“We are trying to bring in large scale farmers to co-exist with the small scale farmers,” said Minister Chiza, adding that the Government wants the SAGCOT model to be the future replica for other corridors in the countries. The current Southern corridor includes Mbeya, Iringa, Njombe, Dar es Salaam, Morogoro, Coast, Rukwa and Ruvuma Region.
The Minister further said that the country’s investment targets its own agriculture production and productivity, and as such, the Government has allocated 10 percent of its National Budget to the agriculture sector, however, its current allocation figure surges steadily at an 8 percent, noted the Minister. The allocation derived from the implementation of the Maputo Declaration which was reached by the heads of state and government of the African Union (AU) at its second ordinary session held between July 10 and 12, 2013 whereby member-states agreed to allocate at least 10 percent of their national budgetary resources to agriculture.
Discussing the success story of the Kilombero rice plantation in Morogoro, Minister Chiza cited statistics of maize production which had increased for some smallholder farmers from 1.5 to 4.5 tons per hectare, while the yields for rice have increased from 2.5 to 6.5 tons per hectare in the target areas.
As for young generation, Minister Chiza said that the Government has put in place a Youth in Agriculture program, which targets young people who are “capable, marketable and have a conducive atmosphere set for them to get employment or employ themselves”. He however acknowledges the need for more investment in science and technology in order to increase farm machineries. “Currently, there is about 70 percent of farmers are still using hand hoe tools and about 64 percent of farmers using tractors,” said the Minister.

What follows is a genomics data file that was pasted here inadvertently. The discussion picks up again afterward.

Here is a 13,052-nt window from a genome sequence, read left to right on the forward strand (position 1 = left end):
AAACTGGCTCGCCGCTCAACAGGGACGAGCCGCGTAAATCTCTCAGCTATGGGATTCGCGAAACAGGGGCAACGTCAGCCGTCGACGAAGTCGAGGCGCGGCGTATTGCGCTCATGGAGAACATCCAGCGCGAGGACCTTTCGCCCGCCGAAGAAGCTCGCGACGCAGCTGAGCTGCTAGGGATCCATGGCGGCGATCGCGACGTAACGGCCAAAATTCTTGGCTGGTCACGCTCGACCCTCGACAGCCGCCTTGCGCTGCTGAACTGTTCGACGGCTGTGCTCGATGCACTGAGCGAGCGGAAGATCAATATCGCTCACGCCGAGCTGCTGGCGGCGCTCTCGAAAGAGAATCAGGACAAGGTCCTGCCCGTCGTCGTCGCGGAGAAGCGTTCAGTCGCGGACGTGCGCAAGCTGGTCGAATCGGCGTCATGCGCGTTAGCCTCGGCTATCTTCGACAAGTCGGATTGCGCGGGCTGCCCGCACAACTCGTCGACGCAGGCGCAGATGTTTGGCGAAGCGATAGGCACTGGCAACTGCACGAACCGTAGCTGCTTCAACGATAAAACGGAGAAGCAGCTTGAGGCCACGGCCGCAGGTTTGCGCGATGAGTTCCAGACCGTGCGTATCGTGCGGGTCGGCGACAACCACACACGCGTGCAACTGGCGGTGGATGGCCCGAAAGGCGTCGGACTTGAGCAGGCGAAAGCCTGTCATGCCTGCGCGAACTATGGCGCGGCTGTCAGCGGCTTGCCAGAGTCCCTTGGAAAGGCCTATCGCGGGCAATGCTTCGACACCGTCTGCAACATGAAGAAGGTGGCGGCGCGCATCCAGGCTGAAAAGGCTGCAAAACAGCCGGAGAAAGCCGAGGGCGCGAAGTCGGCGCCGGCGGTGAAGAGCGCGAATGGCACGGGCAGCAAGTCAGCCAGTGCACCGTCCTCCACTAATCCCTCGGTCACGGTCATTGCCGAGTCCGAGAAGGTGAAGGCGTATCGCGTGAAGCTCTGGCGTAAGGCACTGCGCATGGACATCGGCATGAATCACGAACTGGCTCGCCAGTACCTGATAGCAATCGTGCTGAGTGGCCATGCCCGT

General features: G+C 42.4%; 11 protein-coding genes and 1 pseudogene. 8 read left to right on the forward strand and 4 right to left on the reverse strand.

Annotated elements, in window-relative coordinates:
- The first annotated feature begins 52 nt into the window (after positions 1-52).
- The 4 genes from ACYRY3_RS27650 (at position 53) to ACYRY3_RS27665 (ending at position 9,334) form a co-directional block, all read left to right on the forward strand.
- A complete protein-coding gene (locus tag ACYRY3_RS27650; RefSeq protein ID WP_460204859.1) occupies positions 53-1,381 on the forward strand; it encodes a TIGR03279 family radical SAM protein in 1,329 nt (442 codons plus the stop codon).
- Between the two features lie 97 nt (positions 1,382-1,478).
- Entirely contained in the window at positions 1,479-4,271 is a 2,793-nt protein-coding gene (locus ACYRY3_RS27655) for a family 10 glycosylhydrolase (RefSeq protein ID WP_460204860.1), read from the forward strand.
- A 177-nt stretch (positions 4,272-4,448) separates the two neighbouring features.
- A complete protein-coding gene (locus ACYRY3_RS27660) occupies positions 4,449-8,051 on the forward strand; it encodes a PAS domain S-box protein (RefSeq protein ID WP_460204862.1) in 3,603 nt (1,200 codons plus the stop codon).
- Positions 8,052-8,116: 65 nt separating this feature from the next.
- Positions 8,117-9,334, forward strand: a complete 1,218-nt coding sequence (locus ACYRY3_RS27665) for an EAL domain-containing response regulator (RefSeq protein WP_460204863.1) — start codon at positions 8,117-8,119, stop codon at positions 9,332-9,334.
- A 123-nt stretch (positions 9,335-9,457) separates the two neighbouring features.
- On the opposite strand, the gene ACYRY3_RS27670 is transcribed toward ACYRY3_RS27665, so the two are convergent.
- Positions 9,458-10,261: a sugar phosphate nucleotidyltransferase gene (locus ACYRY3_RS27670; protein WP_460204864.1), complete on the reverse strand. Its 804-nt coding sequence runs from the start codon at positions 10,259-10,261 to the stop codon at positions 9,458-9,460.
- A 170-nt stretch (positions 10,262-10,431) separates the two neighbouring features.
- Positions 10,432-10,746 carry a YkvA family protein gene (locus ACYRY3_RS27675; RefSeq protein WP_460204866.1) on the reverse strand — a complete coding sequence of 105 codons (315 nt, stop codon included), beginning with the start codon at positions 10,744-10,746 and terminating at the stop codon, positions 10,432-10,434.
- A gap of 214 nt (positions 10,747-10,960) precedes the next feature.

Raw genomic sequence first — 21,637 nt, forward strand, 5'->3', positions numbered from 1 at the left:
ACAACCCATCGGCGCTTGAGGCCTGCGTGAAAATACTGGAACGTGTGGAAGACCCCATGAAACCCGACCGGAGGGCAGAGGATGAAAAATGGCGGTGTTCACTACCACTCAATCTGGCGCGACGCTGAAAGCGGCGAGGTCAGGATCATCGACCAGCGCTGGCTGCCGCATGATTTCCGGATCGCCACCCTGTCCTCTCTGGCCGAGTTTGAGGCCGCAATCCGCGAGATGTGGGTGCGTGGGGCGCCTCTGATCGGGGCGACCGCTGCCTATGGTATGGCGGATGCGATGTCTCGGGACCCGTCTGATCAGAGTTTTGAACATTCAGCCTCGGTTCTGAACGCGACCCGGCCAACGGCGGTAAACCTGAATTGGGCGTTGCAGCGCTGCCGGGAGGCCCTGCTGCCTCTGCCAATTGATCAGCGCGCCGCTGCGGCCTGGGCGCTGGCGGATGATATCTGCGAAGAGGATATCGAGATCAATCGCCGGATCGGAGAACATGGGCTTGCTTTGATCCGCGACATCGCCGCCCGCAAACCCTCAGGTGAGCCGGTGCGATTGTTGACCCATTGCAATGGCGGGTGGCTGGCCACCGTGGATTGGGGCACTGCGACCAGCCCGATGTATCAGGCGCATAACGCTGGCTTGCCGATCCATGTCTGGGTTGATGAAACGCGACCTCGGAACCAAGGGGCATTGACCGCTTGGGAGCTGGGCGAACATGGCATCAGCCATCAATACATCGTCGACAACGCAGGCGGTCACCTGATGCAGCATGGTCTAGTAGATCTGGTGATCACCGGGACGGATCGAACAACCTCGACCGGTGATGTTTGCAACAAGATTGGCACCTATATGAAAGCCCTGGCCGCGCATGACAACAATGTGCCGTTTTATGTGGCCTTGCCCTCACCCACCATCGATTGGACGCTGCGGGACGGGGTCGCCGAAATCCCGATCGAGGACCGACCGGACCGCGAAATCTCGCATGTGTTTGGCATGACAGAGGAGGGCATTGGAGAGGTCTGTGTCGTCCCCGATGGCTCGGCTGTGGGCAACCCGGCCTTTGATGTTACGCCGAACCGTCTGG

In addressing the climate change issue, the Minister said that Tanzania is taking all necessary measures within its capacity in making sure to put in place mitigation and adaptation measures to address challenges brought about by climate change. Tanzania rests on a 945,000 square kilometres and that the rain is therefore limited. “Our goal is to produce more crops suitable for rainy seasons and crops that are drought resistible,” explained Hon. Eng. Chiza.
“Taste can be an issue to some farmers as they tend to grow more maize rather than finding alternative crops to grow that can likely be sustainable and resistible to the particular seasonal-weather,” said the Minister.
The Minister further explained that there is also a need to improve transport network and educate farmers about agro ecological zones and green revolution. “We need long term measures that can address permanent maintenance strategy in order to improve transport network, increase fertilizer use per hectare currently at an 8 kilogram to about 11 kilograms per hectare,” he explained.
The 15 US journalists are in the country from September 29 to October 9, 2013 through the John Hopkins International Reporting Project, funded by the Bill and Melinda Gates Foundation. The Bill and Melinda Gates Foundation had been devoting most of its time and resources to support any efforts aimed at transforming Africa from poverty eradication through its agriculture sector.
The group is expected to wrap up its tour by visiting the KINU Innovation Space in Dar es Salaam, the iAGRI Project at Sokoine University in Morogoro, the One Acre Fund in Iringa and the Oikos East Africa group in Arusha, before returning back to the United States on October 9, 2013.